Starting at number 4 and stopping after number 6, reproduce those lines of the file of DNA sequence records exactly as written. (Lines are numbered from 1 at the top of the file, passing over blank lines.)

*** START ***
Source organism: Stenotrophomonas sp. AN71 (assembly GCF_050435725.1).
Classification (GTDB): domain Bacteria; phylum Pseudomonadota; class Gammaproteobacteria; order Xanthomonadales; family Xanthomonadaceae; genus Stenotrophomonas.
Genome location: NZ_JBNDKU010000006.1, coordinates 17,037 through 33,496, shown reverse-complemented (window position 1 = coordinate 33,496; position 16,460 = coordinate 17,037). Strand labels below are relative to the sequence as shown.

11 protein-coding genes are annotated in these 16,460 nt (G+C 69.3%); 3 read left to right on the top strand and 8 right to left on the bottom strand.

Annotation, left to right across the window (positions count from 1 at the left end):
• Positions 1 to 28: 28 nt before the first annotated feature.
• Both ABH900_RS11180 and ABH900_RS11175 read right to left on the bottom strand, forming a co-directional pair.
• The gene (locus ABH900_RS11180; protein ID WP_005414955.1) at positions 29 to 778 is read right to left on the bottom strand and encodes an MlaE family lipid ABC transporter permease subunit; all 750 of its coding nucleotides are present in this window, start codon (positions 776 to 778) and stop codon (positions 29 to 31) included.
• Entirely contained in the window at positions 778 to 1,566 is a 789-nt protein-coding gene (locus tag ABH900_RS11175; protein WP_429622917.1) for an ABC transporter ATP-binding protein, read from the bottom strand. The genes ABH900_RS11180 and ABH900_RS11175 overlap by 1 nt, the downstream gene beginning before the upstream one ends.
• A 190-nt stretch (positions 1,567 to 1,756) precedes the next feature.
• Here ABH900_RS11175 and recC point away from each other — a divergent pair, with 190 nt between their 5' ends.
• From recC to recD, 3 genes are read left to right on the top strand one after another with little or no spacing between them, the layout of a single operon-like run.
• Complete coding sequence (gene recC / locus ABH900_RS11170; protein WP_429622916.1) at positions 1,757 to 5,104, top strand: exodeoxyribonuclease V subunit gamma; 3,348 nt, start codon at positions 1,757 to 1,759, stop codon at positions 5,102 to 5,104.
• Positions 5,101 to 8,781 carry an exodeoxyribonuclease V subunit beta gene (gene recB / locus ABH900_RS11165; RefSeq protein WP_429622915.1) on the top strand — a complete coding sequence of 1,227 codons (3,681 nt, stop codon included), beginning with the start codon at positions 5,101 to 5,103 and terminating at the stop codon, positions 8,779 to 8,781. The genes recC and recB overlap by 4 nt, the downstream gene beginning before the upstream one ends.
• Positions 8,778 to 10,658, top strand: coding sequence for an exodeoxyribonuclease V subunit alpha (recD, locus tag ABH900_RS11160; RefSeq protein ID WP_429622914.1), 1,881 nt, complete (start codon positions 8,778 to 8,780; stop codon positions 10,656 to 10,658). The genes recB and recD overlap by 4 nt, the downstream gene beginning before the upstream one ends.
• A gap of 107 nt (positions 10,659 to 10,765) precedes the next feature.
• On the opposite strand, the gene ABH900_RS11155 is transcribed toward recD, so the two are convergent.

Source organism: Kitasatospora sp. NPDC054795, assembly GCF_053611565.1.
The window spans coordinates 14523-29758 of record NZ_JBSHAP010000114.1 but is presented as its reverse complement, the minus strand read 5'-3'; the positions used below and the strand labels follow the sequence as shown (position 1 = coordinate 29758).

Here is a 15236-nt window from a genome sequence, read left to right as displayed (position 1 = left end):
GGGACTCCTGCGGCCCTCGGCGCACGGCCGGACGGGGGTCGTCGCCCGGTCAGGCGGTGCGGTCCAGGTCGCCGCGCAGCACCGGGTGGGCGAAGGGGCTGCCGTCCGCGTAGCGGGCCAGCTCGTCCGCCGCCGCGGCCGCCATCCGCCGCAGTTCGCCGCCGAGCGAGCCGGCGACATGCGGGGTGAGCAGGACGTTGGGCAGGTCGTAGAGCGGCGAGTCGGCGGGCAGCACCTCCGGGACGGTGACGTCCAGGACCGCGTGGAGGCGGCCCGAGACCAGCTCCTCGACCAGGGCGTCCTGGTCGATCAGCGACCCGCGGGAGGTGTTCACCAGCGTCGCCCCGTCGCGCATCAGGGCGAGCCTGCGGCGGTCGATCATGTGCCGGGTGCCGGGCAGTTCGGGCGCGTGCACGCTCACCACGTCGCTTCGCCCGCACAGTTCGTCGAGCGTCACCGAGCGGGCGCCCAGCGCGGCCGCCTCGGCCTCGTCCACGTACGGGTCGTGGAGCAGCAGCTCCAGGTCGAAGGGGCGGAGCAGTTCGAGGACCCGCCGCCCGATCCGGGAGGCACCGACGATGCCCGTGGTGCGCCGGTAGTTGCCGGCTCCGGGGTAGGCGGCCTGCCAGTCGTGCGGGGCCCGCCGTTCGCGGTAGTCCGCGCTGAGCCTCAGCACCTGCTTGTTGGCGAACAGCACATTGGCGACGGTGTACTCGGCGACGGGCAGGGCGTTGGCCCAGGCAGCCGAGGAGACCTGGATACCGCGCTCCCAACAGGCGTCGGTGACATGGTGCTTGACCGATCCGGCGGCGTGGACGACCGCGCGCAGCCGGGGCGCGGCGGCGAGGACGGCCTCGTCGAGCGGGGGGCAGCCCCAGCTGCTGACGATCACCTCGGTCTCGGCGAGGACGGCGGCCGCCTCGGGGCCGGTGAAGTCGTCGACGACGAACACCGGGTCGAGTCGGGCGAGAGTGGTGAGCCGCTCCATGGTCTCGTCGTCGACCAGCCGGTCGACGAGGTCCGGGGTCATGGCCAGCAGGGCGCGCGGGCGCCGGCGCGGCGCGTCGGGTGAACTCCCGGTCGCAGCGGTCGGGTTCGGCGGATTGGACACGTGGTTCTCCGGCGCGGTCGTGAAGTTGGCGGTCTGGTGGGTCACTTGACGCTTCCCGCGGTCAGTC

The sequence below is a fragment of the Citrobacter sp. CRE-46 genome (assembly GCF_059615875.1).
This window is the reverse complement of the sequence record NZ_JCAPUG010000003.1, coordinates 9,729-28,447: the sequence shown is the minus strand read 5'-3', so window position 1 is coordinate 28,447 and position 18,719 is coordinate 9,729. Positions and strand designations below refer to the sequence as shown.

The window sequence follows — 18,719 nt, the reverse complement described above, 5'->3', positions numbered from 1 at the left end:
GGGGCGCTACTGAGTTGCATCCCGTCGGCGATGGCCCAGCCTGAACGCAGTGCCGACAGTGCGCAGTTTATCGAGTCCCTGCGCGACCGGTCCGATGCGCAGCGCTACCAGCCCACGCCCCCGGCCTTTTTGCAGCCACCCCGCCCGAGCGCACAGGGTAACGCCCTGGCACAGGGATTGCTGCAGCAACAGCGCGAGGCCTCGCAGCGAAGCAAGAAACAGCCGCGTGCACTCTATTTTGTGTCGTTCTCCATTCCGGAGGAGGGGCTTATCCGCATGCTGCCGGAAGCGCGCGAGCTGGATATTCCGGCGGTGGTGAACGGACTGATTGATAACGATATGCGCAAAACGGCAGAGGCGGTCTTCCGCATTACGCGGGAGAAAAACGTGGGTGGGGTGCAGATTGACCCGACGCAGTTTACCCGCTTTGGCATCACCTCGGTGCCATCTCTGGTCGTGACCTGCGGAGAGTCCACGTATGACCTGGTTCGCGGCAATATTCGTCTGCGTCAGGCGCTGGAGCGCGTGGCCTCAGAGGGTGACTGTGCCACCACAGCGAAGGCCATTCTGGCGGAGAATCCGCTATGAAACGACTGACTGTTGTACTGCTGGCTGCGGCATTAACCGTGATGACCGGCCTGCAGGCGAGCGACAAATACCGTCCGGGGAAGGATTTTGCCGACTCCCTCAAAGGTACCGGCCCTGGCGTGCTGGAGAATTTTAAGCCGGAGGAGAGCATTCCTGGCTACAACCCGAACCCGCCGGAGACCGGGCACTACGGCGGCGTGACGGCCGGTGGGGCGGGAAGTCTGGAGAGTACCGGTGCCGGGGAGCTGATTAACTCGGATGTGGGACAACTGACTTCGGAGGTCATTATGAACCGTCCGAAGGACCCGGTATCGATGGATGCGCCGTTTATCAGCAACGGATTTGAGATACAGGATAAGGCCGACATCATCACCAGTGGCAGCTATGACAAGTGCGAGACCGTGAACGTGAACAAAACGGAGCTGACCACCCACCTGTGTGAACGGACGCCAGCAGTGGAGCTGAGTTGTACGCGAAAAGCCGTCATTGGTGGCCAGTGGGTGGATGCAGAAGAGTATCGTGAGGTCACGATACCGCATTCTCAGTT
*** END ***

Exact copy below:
11 protein-coding genes are annotated in these 16,460 nt (G+C 69.3%); 3 read left to right on the top strand and 8 right to left on the bottom strand.

Annotation, left to right across the window (positions count from 1 at the left end):
• Positions 1 to 28: 28 nt before the first annotated feature.